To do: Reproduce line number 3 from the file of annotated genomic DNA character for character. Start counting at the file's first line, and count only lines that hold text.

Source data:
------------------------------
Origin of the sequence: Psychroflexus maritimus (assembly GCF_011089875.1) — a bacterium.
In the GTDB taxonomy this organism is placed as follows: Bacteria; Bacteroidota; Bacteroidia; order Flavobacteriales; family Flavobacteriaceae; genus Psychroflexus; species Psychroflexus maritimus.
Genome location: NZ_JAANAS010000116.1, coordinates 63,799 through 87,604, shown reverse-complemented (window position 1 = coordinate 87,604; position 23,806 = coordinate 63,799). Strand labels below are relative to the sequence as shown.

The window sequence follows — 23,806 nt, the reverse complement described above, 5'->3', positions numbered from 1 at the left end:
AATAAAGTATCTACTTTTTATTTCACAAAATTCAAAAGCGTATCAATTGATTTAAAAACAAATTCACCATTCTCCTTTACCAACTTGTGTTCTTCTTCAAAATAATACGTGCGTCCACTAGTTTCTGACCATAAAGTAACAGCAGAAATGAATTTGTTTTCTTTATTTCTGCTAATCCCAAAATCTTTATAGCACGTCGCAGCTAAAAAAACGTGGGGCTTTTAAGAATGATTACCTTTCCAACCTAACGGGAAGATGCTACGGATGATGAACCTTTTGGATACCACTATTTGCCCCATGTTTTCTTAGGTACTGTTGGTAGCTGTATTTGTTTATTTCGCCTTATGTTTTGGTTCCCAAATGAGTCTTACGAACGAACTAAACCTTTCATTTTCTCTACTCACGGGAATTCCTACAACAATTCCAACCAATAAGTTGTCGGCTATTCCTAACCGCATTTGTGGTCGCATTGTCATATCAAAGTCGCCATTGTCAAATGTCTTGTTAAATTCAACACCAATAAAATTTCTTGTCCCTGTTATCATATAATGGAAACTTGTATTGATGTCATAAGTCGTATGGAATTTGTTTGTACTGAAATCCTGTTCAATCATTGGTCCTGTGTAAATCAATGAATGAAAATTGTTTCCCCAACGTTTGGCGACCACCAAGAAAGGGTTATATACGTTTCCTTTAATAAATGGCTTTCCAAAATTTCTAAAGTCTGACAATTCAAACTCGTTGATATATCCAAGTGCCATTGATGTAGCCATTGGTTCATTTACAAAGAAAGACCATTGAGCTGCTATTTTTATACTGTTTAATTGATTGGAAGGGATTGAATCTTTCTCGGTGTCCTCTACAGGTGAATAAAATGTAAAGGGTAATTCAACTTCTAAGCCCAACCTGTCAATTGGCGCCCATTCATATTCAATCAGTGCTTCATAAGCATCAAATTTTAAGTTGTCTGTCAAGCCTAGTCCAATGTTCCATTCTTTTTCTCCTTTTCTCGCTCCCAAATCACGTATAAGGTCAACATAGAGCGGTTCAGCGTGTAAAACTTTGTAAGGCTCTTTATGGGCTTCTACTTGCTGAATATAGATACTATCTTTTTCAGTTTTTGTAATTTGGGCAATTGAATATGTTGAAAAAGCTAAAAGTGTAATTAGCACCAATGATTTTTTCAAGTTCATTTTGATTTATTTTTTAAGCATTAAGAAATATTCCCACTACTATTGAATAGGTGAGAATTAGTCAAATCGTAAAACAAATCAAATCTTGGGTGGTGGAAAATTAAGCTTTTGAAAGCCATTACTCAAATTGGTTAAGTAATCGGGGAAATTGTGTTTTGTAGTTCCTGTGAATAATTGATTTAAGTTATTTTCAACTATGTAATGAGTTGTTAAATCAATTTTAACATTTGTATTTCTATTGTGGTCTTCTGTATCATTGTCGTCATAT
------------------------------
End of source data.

Genome location: NZ_JAANAS010000116.1, coordinates 63,799 through 87,604, shown reverse-complemented (window position 1 = coordinate 87,604; position 23,806 = coordinate 63,799). Strand labels below are relative to the sequence as shown.